Get That Money is an exploration of the many ways we think about our finances — what we earn, what we have, and what we want.
When asking an employer for money, the conventional wisdom is to demand the highest amount you can possibly say out loud (or type in an email) with a straight face — plus more. The worst that can happen is they say no, right? As my friend Jess once told me, “If they don’t laugh at you when you name a number, then you didn’t ask for enough.” She has a business degree and makes more money than I ever will, so I figure she knows what she’s talking about.
But that approach can also backfire — sometimes spectacularly, as it did for Anya, 33, who recently put in for a modest raise at a company where she’d been doing contract work for two years. “I’d always gotten positive feedback, so I figured it wouldn’t hurt to ask,” she said. But when she did, the company didn’t just decline. It launched an in-depth evaluation of the revenue her work was generating, determined it wasn’t enough, and canceled her contract entirely.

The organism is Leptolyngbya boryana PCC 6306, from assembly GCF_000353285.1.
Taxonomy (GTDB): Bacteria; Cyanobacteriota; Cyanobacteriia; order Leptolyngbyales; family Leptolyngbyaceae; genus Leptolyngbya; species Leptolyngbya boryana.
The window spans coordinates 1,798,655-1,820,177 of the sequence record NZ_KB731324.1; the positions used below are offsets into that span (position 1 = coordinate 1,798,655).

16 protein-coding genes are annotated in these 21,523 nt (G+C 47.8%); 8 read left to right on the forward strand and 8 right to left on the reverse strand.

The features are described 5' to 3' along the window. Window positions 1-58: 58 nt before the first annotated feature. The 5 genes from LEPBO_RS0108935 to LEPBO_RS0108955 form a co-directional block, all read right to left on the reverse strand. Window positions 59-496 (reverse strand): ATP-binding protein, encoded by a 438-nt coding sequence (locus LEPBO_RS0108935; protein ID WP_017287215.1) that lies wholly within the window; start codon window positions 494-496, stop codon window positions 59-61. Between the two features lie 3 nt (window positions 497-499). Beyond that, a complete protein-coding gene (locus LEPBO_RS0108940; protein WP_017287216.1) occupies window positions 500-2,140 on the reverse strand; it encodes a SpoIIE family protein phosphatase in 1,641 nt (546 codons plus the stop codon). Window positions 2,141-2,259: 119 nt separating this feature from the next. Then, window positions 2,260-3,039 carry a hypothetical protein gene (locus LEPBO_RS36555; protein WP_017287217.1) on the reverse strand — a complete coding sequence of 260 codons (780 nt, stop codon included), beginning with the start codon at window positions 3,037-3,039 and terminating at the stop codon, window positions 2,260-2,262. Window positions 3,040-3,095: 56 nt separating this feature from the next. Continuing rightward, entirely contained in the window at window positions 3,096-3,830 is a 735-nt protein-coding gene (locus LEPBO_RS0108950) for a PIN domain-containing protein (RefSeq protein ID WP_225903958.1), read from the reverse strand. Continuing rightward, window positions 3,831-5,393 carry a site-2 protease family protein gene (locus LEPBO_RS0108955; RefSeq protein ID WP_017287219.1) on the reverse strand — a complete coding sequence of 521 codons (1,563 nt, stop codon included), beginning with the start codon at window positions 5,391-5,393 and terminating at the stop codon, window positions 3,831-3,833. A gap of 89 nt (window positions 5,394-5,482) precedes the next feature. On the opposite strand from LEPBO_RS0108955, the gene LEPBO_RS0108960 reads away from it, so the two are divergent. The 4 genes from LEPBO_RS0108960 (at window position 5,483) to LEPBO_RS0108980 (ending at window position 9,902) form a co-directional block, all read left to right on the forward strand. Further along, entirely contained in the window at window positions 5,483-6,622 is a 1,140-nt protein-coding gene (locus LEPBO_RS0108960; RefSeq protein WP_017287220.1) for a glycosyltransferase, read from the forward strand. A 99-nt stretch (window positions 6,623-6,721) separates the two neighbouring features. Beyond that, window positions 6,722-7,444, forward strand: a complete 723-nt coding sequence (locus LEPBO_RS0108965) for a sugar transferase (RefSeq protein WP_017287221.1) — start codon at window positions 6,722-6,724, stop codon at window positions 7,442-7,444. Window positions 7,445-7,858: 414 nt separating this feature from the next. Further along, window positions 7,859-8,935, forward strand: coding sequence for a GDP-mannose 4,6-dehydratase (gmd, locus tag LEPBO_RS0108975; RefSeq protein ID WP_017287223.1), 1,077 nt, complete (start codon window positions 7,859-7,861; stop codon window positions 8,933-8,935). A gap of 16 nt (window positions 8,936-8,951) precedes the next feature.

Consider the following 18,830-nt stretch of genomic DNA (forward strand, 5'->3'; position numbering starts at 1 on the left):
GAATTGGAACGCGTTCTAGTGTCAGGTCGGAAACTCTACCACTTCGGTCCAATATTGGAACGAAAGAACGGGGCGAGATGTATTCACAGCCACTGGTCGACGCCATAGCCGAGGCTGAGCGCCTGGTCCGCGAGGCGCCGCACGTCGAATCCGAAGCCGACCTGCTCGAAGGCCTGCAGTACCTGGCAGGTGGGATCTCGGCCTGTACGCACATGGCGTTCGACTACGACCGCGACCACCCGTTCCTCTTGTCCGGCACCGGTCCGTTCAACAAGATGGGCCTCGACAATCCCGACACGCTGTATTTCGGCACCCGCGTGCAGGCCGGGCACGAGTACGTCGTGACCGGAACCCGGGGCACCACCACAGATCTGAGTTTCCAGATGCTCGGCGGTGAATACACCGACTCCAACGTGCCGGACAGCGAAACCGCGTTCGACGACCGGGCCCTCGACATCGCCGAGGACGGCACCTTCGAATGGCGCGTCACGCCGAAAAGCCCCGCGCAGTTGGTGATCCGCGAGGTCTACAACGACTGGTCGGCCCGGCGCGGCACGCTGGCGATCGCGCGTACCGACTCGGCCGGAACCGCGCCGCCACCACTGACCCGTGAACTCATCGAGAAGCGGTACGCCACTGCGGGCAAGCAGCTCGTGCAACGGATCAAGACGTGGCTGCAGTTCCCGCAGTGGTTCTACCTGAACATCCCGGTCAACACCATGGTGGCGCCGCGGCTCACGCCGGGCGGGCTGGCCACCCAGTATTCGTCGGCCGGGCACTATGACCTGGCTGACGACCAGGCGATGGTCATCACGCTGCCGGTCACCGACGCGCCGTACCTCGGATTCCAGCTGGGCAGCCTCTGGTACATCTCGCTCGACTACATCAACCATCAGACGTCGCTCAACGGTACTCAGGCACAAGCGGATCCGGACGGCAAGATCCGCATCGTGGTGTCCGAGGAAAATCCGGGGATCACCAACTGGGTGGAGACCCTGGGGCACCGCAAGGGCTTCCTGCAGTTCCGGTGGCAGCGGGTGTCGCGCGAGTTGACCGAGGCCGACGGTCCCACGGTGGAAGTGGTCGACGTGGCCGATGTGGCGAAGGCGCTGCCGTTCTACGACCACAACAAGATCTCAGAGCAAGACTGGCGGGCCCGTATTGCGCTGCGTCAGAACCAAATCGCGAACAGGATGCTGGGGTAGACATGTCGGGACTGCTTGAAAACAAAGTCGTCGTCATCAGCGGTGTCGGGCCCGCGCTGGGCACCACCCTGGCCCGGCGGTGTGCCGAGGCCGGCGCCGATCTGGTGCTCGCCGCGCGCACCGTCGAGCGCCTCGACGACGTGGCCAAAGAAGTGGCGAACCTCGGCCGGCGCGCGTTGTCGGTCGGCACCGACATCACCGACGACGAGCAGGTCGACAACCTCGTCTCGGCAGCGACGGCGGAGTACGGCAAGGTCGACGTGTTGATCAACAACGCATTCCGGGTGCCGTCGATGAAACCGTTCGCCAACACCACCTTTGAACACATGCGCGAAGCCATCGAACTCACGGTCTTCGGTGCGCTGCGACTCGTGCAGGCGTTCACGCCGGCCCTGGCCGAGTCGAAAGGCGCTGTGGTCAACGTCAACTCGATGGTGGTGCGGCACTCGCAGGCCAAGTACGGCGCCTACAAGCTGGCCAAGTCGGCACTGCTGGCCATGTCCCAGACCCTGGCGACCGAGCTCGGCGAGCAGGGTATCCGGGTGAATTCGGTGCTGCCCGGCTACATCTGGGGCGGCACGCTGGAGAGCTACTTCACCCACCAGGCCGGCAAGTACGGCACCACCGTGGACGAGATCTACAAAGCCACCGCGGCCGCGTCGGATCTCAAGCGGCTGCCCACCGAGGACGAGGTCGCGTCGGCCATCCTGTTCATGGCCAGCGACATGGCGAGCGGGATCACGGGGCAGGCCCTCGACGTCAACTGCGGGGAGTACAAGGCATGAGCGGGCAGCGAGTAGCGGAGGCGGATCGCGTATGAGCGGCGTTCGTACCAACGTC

Asking for more money has blown up in my face, too. Last year, an editor reached out to see if I could do some writing for his small publication — a low-stakes situation, it would seem. I was busy, so I named a much bigger fee than normal, as I didn’t want to add the project to my plate unless I was well compensated. I assumed he’d counteroffer and we’d meet somewhere in the middle, but instead he said yes — and then wanted me to deliver unrealistic results (namely, very high-profile interview subjects) in return. I felt guilty about letting him down, but his expectations were just … no. After trying to make it work, we finally agreed to part ways.